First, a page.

HeShe

Some grammar purists insist that they should only be a plural pronoun, but its use as a singular pronoun is steadily increasing,

There are several situations where they is used as a gender-neutral singular pronoun.

1. As a replacement for he or she

It has become both politically correct and lexicographically easier to write they rather than he or she, he/she, (s)he or s/he. As an example “After the user clicks the button, he or she must enter his or her name” is rather written “After the user clicks the button, they must enter their name”

The gender neutral alternative would be it, but it is very strange to write “After the user clicks the button, it must enter its name”. This solution could make sense but it is never used in reference to human beings.

In France and many other countries, the masculine form is used in such cases, but it has been criticized.

I’ve also seen authors using seemingly randomly masculine or feminine forms of the pronoun to avoid the appearance of politically incorrectness.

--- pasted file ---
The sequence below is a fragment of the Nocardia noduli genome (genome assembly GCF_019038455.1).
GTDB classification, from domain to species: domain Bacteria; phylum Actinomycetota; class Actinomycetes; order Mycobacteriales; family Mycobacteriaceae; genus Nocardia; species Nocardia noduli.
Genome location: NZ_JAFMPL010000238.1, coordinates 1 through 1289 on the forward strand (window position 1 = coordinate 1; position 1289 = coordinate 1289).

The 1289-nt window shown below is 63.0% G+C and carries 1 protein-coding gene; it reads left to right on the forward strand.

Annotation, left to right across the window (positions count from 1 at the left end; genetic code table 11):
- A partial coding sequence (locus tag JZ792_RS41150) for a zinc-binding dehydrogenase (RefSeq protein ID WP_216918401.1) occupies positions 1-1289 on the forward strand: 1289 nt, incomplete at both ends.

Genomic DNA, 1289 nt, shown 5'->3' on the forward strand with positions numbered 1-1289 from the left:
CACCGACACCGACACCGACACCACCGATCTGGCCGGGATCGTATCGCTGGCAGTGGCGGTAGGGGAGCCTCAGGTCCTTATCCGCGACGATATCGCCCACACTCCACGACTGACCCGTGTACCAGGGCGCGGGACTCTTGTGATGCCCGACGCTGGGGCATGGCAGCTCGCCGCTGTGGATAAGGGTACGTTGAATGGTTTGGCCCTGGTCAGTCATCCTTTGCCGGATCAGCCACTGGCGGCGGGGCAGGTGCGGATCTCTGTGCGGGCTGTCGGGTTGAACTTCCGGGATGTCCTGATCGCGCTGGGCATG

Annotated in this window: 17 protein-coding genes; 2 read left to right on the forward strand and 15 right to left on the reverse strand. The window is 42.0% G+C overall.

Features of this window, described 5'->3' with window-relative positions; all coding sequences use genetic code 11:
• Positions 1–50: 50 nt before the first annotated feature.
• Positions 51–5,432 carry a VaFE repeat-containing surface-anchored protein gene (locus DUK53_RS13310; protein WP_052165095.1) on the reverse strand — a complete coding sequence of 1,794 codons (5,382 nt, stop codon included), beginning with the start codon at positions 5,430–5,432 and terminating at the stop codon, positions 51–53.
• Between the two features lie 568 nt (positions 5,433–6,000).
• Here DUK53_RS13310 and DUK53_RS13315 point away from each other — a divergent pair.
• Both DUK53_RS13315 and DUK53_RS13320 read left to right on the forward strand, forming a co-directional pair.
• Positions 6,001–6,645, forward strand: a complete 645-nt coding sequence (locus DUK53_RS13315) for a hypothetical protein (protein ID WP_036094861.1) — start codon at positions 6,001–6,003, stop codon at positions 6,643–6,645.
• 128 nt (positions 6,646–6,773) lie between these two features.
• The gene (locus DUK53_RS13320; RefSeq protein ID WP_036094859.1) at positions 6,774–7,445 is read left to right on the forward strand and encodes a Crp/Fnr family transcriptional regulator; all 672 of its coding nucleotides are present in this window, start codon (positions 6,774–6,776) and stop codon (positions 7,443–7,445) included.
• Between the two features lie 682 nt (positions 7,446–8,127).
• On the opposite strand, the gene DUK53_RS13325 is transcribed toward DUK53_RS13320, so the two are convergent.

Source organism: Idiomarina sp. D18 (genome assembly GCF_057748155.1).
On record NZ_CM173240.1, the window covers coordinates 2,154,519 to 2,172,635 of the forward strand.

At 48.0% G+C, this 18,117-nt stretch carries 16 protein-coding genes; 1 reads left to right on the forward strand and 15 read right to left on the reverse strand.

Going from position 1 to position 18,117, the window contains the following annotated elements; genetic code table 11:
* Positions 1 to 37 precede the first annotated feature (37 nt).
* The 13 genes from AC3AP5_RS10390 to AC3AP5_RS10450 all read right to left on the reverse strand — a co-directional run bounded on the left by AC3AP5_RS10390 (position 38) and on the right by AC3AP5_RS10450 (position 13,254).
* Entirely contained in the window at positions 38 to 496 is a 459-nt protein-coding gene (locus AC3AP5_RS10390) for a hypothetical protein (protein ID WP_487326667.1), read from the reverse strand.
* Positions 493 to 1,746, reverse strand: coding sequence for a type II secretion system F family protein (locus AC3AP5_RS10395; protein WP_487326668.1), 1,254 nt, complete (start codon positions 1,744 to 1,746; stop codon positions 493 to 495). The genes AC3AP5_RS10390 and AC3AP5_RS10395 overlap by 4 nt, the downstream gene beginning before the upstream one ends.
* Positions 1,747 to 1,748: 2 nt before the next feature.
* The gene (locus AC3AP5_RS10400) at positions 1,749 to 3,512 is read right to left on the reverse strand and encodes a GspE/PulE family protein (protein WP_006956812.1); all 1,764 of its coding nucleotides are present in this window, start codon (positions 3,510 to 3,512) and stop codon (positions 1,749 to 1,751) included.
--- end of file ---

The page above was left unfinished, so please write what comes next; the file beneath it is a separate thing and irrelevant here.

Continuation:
As these solutions are inconsistent, using the they pronoun makes sense and it is becoming standard usage.

 

Transgender

 

2. With someone, everyone or nobody

There are many examples of such sentences:

Everybody should choose their seat.

Someone has done their homework.

Nobody emptied their plate.

Actually, again if we insist on using a “true singular pronoun”, one and one’s could replace this usage.

Everybody should choose one’s seat.

Someone has done one’s homework.

Nobody emptied one’s plate.

But here again, this sounds weird, and their has become standard usage.

3. As a designation for transgender or “gender-fluid” people

Many transgender people don’t like to be referred as he or she (see our article on the use of Mx instead of Mr/Mrs/Ms in British English), so they has been used by some to solve this issue. I admit that I find this use strange, particularly for transgender people, whom I thought would rather like to be addressed according to their current gender.


In any case, those who insist that the use of the “singular they” is ungrammatical are really swimming against the linguistic current!